Vardaman History Project - Poplar Springs Baptist Church/div>
This page is still under construction. Aerial photo by Bing, church photos by Jim Young
POPLAR SPRINGS BAPTIST CHURCH
The Poplar Springs Baptist Church with its adjacent cemetery is located in the Reid Community in the northern part of the Vardaman area.
One night, probably in the year 1839 according to Monette Young's history of the area, a convoy of oxen-drawn wagons creaked to a stop in a flat area of land to begin what became later known as the Reid Community. They stopped just a little east of what would became known later as the Rocky Mount community. A large group in this convoy was the John and Gilly Bennett Hardin family which included their fourteen children, six of whom were grown young men and women, and three teenagers and five younger children. In addition to the Hardin group, the Stribling family and also the Henderson family were in the convoy. They were just some of the people moving west from Alabama and Georgia to take up land in what had but recently been the Chickasaw Indian nation. In 1855, John and Gilly Hardin persuaded John Morgan and his family, who had originally moved farther west to Lafayette County, to come back east to this area. John Morgan's wife Adaline was Gilly Hardin's niece.
A Baptist church had been organized in the Rocky Mount community by this time, however, some of those who lived farther east felt the need to organize a church of their own which would be easier to get to in the bad traveling days that winter and rains brought to the hilly sand and clay roads they had. So in March 1861 a group gathered to organize a church.
The church was organized in a meeting in the home of John and Adeline Morgan. It is believed that Bro. Jimmie Martin was living in the area and helped in the organization of the new church. The charter members and organizers were John and Adaline Morgan, Rev. David Wilson Hardin, Wash Murff, Mr. and Mrs. Ben Landreth, Mr. and Mrs. Jimmie Vanlandingham, Eveline Poteete, and Mr. and Mrs. John English.
The Landreths actually lived closer to Lloyd which probably had a cemetery by this time but not a Baptist church. It was decided that for the convenience of all that the new church building would be located where it still stands and that the name of the local voting precinct, Poplar Springs, would be given to it. So a log structure was built.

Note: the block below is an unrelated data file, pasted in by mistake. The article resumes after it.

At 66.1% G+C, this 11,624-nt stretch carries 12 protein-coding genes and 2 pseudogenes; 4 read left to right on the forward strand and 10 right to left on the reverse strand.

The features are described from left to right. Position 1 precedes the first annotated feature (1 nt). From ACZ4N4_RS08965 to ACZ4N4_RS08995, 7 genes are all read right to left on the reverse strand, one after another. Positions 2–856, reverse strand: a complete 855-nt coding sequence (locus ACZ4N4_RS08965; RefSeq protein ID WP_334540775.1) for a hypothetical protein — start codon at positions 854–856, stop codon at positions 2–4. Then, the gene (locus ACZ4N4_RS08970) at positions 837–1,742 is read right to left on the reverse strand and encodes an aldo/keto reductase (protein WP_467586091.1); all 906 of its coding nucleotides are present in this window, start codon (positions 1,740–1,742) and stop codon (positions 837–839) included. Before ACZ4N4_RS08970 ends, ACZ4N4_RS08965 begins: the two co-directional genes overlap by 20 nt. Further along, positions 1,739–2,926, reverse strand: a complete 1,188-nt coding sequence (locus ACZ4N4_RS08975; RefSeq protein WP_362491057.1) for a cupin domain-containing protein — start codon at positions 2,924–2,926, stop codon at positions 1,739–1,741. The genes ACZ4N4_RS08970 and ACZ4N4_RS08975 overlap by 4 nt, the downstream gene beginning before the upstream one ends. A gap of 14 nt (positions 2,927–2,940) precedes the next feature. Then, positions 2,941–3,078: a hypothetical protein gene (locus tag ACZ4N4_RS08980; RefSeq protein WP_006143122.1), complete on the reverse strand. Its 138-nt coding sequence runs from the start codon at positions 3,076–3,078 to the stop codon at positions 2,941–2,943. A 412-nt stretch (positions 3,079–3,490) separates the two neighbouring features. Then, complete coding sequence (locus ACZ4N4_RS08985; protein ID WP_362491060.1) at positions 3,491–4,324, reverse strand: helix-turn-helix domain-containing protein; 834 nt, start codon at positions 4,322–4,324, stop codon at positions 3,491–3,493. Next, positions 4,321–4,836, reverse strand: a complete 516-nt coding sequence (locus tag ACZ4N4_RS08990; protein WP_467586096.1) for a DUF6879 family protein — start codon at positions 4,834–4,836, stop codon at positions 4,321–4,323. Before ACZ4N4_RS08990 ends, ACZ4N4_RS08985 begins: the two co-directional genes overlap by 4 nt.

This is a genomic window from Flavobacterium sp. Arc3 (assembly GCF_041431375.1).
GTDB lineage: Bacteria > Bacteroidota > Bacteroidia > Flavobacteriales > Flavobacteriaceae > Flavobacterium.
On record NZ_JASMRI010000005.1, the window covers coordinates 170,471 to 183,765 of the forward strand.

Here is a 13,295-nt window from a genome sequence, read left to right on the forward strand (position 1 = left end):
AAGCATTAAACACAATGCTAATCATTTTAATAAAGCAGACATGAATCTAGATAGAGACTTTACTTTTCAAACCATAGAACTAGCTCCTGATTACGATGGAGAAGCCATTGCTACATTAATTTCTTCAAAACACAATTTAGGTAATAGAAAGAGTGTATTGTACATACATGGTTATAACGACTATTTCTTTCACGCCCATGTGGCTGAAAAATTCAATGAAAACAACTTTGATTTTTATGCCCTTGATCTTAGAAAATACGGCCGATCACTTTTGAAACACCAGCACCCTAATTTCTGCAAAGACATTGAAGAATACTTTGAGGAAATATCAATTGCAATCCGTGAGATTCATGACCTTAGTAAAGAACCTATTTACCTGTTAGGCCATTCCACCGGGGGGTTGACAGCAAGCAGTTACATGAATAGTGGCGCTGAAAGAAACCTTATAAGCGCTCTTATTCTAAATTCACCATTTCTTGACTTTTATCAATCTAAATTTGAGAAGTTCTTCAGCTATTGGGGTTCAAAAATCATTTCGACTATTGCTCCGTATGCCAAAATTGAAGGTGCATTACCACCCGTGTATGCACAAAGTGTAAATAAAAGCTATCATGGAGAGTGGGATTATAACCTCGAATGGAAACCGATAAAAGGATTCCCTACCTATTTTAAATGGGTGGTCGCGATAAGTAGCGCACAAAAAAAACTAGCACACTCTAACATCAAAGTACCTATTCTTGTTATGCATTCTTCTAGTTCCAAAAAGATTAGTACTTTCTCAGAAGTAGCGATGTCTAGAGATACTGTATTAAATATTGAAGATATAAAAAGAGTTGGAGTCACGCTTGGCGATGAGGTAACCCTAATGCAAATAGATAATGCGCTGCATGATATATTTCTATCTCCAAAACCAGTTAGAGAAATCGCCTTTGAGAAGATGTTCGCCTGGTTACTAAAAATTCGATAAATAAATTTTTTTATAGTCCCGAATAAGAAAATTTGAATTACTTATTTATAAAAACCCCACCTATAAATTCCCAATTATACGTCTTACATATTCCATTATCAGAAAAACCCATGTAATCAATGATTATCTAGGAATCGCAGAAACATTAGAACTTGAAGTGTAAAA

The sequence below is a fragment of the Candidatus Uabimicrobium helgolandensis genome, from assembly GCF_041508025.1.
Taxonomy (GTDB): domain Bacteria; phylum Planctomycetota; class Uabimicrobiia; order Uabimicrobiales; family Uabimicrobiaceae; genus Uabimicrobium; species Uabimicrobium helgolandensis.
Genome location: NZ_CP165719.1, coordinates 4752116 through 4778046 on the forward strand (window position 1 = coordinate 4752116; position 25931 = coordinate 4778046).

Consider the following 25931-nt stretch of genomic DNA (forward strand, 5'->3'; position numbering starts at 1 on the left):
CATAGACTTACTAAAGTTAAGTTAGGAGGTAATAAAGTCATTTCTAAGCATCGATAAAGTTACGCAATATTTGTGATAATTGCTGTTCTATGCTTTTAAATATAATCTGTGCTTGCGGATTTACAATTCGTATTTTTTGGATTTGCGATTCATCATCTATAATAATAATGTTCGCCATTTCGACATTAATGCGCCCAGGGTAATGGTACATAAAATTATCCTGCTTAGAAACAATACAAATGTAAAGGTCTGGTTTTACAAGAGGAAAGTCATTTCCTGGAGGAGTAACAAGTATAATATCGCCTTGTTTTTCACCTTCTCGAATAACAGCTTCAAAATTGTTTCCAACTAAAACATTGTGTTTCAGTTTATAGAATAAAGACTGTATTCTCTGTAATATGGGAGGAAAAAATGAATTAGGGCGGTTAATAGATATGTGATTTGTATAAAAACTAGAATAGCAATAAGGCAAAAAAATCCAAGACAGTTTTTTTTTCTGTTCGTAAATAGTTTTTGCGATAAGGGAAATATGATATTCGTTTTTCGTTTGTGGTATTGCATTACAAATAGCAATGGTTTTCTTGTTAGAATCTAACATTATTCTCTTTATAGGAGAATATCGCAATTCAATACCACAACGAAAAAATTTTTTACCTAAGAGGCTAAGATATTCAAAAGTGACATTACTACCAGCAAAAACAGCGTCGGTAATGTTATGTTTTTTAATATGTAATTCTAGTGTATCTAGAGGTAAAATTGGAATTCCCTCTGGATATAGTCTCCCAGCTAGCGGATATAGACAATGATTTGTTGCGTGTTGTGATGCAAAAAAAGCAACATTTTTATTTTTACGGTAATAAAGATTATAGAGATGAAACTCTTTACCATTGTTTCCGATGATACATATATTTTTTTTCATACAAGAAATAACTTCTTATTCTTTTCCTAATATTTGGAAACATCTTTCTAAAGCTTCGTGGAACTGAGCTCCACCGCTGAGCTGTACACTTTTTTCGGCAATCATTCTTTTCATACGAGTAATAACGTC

The minutes of the Poplar Springs Baptist Church from 1861, when the church was organized, to 1936 were transcribed by Miss Imogene Springer and provide a wonderful story of the church through those years.
The first meeting recorded in the minutes are from the Saturday before the 4th Sabbath in March 1861. The meeting was again in the home of John and Adeline Morgan. W. M. Gordon preached followed by a business session where Josiah Hollerman was elected Clerk Protem. There was preaching again by Bro. Gordon the following day. This pattern went on for many years: preaching followed by a business session on the Saturday before the 4th Sunday in each month and then a prayer meeting followed by preaching on the 4th Sunday. The next meeting was in April 1961 and it was noted that the church met in the new church house. At this second meeting, Bro. John Morgan and Bro. G.W. Murff were elected as the church's first Deacons.
The original land purchase for the church property was part of 160.2 acres bought by Ebenezer R. Gaston from the U.S. Government on March 8, 1839. This was previously Chickasaw Indian land which was being sold under the provisions of the Treaty of Pontotoc. Mr. Gaston (born 1782 and died 1860) was a land speculator in Chickasaw and Calhoun Counties. The land was owned by Mary Ann Stribling in 1861 and on September 18, 1861 she sold 6.77 acres to the Baptist Church at Poplar Springs for $1.00.
During the early days of the church, blacks also became members. In September 1862, for example, the minutes show that "Haly belonging to J.M. Sprewill" was accepted for membership and was baptized along with several other new members.
Occasionally, especially during the winter months, there would be no preaching due to the weather preventing the preacher from getting there. There was one occasion noted in August 1864 that there was no preaching "due to the call from 18 to 55". This apparently refers to the Confederate Army conscription for men in that age range.
The log building was replaced by a wood frame building in 1883. This is apparently the building that was used until the one in current use was built. A modern fellowship hall was built in the late 1980s-early 1990s.